Last month, the Woman Write About Comics website published an article written by Rosie Knight which focused on her abusive relationship, and how the beloved game Animal Crossing helped her through it. After reading the article, I became extremely overwhelmed, thinking back to my own experience within an abusive relationship. Upon discussing this article with other peers in my video gaming community, I realized that this experience is all too familiar. Like Knight, I dated my boyfriend for three years and I believed he was perfect. He was an older, intelligent and quirky man who won me over through our love for all that is nerdy. I truly believed I had found my soulmate – making it that much harder to realize that the way he treated me was far from perfect.
Even though our relationship did start off as “perfect”, there were early signs of abusive behavior that I now recognize when looking back. He loved that I was “quiet” and “awkward” and “submissive” – adjectives that I’ve come to realize are attractive to those looking for control within a given relationship. However, the problems really started when I moved in with him. I was 19 and pretty much listened and believed everything he told me. If he enjoyed something then I was sure as hell going to like it too.
This brings us to video games. I had always loved video games, but my parents never bought me a PlayStation or an Xbox. My realm of knowledge was limited to Nintendo and whatever games I could play at my friend’s houses. But with him and his plethora of consoles, I was able to play all the “essential” games that I had missed. It was so eye-opening to be playing games that I had only heard of. We would stay in most nights just watching anime and playing new games. But around this time, things started to get worse as he started to have more and more control over my life. I can only describe this period as being the most mentally and psychologically exhausting thing I have ever experienced. The worst of it came when he would harp at me when my friends (often times male) would text me asking to hang out (or even a general “Hey, you coming to class?”). Didn’t I just want to relax, stay in and play videogames with him? Why would I want to hang out with guys when I had him? Did I want to cheat on him? Why was I hiding my phone from him? Why was I lying all the time (when I wasn’t)? It became so bad that I would physically convulse when someone texted me at night, dreading the eventual “Who’s texting you” conversation that was bound to happen, and which usually ended in tears. Most often, I told my friends to please not text me after supper, when I knew we would both be home. So, I shut up and played video games with him. But then, even that became a dreadful thing. If I messed up or took too long to complete a level, he would laugh at me or take the controllers away to complete it for me. He always made fun of more “mainstream” games that I was interested in playing (*cough cough* Assassin’s Creed), so I too became disinterested in them. What can only be described as an ideal date for some became a nightmare for me. I started to play the games more when I was home alone. Was it to impress him? Of course – but I developed a deeper passion for video games because of it.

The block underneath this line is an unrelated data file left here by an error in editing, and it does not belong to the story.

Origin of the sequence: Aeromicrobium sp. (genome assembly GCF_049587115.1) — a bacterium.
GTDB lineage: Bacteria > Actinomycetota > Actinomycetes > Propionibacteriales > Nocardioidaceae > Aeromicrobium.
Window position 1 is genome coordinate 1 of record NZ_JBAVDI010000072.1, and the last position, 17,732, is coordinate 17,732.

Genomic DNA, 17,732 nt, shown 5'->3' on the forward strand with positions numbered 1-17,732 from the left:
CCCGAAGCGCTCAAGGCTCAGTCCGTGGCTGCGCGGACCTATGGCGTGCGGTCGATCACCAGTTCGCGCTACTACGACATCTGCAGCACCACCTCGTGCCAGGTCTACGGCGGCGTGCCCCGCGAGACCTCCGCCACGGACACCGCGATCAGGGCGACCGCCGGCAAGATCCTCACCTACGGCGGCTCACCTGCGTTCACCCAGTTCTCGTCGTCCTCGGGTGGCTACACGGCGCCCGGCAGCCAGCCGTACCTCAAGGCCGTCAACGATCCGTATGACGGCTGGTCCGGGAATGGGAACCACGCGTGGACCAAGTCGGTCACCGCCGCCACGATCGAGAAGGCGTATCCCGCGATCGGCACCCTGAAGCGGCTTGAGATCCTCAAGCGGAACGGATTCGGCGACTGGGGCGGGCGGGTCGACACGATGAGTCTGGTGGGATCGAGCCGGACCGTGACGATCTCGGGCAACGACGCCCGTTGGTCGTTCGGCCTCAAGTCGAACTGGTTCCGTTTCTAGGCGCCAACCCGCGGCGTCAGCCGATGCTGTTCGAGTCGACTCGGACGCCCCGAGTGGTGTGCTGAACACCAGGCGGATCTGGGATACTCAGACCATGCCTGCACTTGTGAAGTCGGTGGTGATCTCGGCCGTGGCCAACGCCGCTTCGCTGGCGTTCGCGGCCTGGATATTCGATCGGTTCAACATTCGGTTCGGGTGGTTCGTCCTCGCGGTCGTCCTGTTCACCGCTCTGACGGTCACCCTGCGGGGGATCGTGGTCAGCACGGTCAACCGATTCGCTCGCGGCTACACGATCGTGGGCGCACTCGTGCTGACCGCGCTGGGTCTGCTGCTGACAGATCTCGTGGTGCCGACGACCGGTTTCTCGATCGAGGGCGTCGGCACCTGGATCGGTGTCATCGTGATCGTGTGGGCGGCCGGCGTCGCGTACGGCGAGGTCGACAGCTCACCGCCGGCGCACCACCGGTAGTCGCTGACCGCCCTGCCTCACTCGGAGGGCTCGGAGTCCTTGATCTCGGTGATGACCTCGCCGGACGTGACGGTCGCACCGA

But playing video games alone quickly turned from impressing him to having a safe space. Now, I would definitely not consider Lollipop Chainsaw to be the first game to come to your mind when you envision a “safe space”, but it was one I truly enjoyed playing for hours a day. Animal Crossing, Super Meat Boy and Pokemon X were among my favorites and I became truly invested in those worlds. They allowed for me to care about someone’s story other than his or my own. I wanted these characters to succeed in whatever it was that they needed to do. Move into my town? Go ahead, I won’t bite. Need my help to catch Dr. Fetus and win Bandage Girl back? I got you buddy. Need more potions to defeat the Elite Four? Let’s do this. For a few hours at a time I didn’t have to worry about all the things I was doing wrong because in these games I was doing something right. These video games (and many others, of course) helped me relax and think about myself for a change. Although I was scared for the fights that would eventually happen when my boyfriend came home, I appreciated the escapism that I found within video games.
I won’t lie to you – since this relationship, I now have to overcome severe anxiety and PTSD every day. I cannot have someone raise their voice at me in the slightest or I begin to cry. I am so constantly over thinking the way I behave that I’d much rather prefer to be home. I cannot even explain to you how this experience affects the way I think and interact with those around me. My relationships are still a work in progress, but I’m happy to say that I am getting better! Playing video games on my own gave me confidence, and I began to search for other friends who shared that. It led me to a new community of wonderful people who are just as passionate as I am. It’s still hard sometimes, especially on days where my anxiety is the worst – but I know that I can simply turn on my PS4 and escape for a few moments.